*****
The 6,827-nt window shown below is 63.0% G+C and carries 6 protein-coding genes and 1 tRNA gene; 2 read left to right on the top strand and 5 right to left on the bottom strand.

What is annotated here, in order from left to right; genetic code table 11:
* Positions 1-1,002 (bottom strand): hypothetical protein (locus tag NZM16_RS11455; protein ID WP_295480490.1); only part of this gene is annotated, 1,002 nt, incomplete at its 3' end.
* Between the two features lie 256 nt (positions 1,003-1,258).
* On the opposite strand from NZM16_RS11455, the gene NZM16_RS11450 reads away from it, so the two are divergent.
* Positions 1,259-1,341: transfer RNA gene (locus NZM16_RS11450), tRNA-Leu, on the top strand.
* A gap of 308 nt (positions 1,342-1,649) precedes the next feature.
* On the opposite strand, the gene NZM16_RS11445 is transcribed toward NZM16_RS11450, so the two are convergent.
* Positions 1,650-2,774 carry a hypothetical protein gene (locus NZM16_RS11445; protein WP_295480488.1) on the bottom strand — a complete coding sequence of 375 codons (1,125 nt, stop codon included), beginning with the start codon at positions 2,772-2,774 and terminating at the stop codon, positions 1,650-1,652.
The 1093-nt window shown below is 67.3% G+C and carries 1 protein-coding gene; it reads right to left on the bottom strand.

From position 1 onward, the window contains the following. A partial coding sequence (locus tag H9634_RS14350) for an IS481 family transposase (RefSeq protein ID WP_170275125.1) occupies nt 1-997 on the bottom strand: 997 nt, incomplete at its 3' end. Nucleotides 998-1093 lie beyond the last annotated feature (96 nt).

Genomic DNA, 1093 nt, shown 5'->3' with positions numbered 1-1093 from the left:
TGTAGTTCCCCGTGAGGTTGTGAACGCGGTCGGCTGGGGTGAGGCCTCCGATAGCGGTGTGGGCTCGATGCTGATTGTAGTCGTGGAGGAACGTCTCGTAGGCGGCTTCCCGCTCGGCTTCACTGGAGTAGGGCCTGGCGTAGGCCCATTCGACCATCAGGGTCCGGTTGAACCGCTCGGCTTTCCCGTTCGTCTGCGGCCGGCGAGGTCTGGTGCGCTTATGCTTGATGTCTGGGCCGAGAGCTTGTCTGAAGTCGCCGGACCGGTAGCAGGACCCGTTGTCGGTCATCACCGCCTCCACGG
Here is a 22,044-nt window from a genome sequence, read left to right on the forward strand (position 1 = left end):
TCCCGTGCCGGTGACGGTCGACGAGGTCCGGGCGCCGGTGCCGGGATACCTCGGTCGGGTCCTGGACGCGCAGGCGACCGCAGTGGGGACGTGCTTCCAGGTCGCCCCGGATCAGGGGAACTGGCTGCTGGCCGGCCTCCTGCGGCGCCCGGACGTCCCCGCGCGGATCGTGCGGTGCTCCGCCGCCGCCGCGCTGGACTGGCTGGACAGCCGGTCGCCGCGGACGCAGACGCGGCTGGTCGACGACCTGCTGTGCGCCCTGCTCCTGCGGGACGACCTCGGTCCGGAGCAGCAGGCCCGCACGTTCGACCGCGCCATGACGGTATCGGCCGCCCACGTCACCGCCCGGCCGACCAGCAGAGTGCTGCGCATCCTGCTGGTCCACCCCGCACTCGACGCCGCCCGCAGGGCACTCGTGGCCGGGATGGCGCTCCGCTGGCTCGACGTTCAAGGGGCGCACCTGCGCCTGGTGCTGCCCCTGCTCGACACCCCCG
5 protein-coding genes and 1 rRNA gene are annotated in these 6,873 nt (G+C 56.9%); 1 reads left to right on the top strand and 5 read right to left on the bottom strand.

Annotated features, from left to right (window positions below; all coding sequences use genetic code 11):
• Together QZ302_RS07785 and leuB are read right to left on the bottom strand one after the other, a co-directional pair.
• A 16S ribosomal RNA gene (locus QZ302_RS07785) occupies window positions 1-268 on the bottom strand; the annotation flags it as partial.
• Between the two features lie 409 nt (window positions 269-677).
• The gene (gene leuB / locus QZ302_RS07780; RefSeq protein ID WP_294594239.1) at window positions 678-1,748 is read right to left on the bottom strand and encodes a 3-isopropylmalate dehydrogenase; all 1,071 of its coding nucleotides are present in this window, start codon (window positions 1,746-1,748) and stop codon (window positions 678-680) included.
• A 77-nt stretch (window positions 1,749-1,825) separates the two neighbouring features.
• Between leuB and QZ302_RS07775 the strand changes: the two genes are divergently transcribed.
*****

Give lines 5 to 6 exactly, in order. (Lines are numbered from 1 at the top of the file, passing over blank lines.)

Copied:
* On the opposite strand from NZM16_RS11455, the gene NZM16_RS11450 reads away from it, so the two are divergent.
* Positions 1,259-1,341: transfer RNA gene (locus NZM16_RS11450), tRNA-Leu, on the top strand.